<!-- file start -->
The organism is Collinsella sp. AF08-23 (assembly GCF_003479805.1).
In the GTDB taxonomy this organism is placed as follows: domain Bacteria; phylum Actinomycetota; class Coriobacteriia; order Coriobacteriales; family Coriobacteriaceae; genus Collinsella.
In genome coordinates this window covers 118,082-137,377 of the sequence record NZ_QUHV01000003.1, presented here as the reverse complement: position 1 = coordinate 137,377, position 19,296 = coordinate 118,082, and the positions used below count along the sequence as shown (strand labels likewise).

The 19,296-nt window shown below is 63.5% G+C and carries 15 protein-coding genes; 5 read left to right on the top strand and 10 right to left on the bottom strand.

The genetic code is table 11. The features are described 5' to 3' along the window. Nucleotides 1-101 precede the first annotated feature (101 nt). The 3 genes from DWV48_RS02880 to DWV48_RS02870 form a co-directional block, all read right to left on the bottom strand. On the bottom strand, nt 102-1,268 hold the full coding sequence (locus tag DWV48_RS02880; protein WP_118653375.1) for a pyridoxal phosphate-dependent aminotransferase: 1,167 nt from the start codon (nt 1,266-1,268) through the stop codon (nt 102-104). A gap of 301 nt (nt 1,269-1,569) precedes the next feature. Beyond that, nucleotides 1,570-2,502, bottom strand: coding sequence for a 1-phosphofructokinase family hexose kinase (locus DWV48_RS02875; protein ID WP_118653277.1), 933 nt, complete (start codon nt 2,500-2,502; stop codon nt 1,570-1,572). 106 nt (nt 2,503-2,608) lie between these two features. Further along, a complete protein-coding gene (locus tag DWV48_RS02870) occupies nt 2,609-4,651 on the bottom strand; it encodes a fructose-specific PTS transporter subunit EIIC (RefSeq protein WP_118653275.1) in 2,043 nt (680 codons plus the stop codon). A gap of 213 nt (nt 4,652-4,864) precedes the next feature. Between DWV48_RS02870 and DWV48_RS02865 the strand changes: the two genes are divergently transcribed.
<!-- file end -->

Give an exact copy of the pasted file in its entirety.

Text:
The organism is Collinsella sp. AF08-23 (assembly GCF_003479805.1).
In the GTDB taxonomy this organism is placed as follows: domain Bacteria; phylum Actinomycetota; class Coriobacteriia; order Coriobacteriales; family Coriobacteriaceae; genus Collinsella.
In genome coordinates this window covers 118,082-137,377 of the sequence record NZ_QUHV01000003.1, presented here as the reverse complement: position 1 = coordinate 137,377, position 19,296 = coordinate 118,082, and the positions used below count along the sequence as shown (strand labels likewise).

The 19,296-nt window shown below is 63.5% G+C and carries 15 protein-coding genes; 5 read left to right on the top strand and 10 right to left on the bottom strand.

The genetic code is table 11. The features are described 5' to 3' along the window. Nucleotides 1-101 precede the first annotated feature (101 nt). The 3 genes from DWV48_RS02880 to DWV48_RS02870 form a co-directional block, all read right to left on the bottom strand. On the bottom strand, nt 102-1,268 hold the full coding sequence (locus tag DWV48_RS02880; protein WP_118653375.1) for a pyridoxal phosphate-dependent aminotransferase: 1,167 nt from the start codon (nt 1,266-1,268) through the stop codon (nt 102-104). A gap of 301 nt (nt 1,269-1,569) precedes the next feature. Beyond that, nucleotides 1,570-2,502, bottom strand: coding sequence for a 1-phosphofructokinase family hexose kinase (locus DWV48_RS02875; protein ID WP_118653277.1), 933 nt, complete (start codon nt 2,500-2,502; stop codon nt 1,570-1,572). 106 nt (nt 2,503-2,608) lie between these two features. Further along, a complete protein-coding gene (locus tag DWV48_RS02870) occupies nt 2,609-4,651 on the bottom strand; it encodes a fructose-specific PTS transporter subunit EIIC (RefSeq protein WP_118653275.1) in 2,043 nt (680 codons plus the stop codon). A gap of 213 nt (nt 4,652-4,864) precedes the next feature. Between DWV48_RS02870 and DWV48_RS02865 the strand changes: the two genes are divergently transcribed.